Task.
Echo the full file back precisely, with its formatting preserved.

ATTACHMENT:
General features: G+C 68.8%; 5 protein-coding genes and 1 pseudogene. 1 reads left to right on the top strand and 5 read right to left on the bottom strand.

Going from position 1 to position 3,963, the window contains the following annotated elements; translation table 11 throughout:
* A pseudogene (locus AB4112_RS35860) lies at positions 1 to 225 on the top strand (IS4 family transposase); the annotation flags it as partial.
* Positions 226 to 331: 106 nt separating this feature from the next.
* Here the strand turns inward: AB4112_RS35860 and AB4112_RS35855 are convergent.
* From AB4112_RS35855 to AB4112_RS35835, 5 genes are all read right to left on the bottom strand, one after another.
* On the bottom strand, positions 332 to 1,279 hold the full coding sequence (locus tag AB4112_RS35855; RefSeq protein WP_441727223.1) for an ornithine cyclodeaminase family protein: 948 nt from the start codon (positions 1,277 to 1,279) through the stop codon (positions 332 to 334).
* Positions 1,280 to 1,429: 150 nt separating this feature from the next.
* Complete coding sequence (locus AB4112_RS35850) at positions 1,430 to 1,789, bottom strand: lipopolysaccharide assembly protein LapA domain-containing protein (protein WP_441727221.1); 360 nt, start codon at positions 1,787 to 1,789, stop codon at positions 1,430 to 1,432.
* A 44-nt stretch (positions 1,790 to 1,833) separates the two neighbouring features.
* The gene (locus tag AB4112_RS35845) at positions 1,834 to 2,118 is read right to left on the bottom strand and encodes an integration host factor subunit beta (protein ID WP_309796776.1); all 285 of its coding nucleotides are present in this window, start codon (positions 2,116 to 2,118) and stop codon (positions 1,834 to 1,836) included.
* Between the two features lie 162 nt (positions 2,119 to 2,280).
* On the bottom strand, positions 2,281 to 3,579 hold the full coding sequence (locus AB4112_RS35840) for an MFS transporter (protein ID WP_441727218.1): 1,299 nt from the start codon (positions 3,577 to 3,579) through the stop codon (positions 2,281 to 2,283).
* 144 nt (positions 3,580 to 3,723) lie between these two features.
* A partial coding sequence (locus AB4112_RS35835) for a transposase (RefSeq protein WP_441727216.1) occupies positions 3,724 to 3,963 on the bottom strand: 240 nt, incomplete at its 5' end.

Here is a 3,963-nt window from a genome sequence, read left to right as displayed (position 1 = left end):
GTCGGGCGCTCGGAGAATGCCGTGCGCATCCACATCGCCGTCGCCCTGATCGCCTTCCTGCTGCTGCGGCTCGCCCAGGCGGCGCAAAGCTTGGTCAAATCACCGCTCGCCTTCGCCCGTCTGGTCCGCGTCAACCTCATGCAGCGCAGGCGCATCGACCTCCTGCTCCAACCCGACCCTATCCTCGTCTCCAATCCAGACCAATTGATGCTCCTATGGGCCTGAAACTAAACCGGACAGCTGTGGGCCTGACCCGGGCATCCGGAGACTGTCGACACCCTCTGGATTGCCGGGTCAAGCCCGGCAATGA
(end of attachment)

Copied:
General features: G+C 68.8%; 5 protein-coding genes and 1 pseudogene. 1 reads left to right on the top strand and 5 read right to left on the bottom strand.

Going from position 1 to position 3,963, the window contains the following annotated elements; translation table 11 throughout:
* A pseudogene (locus AB4112_RS35860) lies at positions 1 to 225 on the top strand (IS4 family transposase); the annotation flags it as partial.
* Positions 226 to 331: 106 nt separating this feature from the next.
* Here the strand turns inward: AB4112_RS35860 and AB4112_RS35855 are convergent.
* From AB4112_RS35855 to AB4112_RS35835, 5 genes are all read right to left on the bottom strand, one after another.
* On the bottom strand, positions 332 to 1,279 hold the full coding sequence (locus tag AB4112_RS35855; RefSeq protein WP_441727223.1) for an ornithine cyclodeaminase family protein: 948 nt from the start codon (positions 1,277 to 1,279) through the stop codon (positions 332 to 334).
* Positions 1,280 to 1,429: 150 nt separating this feature from the next.
* Complete coding sequence (locus AB4112_RS35850) at positions 1,430 to 1,789, bottom strand: lipopolysaccharide assembly protein LapA domain-containing protein (protein WP_441727221.1); 360 nt, start codon at positions 1,787 to 1,789, stop codon at positions 1,430 to 1,432.
* A 44-nt stretch (positions 1,790 to 1,833) separates the two neighbouring features.
* The gene (locus tag AB4112_RS35845) at positions 1,834 to 2,118 is read right to left on the bottom strand and encodes an integration host factor subunit beta (protein ID WP_309796776.1); all 285 of its coding nucleotides are present in this window, start codon (positions 2,116 to 2,118) and stop codon (positions 1,834 to 1,836) included.
* Between the two features lie 162 nt (positions 2,119 to 2,280).
* On the bottom strand, positions 2,281 to 3,579 hold the full coding sequence (locus AB4112_RS35840) for an MFS transporter (protein ID WP_441727218.1): 1,299 nt from the start codon (positions 3,577 to 3,579) through the stop codon (positions 2,281 to 2,283).
* 144 nt (positions 3,580 to 3,723) lie between these two features.
* A partial coding sequence (locus AB4112_RS35835) for a transposase (RefSeq protein WP_441727216.1) occupies positions 3,724 to 3,963 on the bottom strand: 240 nt, incomplete at its 5' end.

Here is a 3,963-nt window from a genome sequence, read left to right as displayed (position 1 = left end):
GTCGGGCGCTCGGAGAATGCCGTGCGCATCCACATCGCCGTCGCCCTGATCGCCTTCCTGCTGCTGCGGCTCGCCCAGGCGGCGCAAAGCTTGGTCAAATCACCGCTCGCCTTCGCCCGTCTGGTCCGCGTCAACCTCATGCAGCGCAGGCGCATCGACCTCCTGCTCCAACCCGACCCTATCCTCGTCTCCAATCCAGACCAATTGATGCTCCTATGGGCCTGAAACTAAACCGGACAGCTGTGGGCCTGACCCGGGCATCCGGAGACTGTCGACACCCTCTGGATTGCCGGGTCAAGCCCGGCAATGA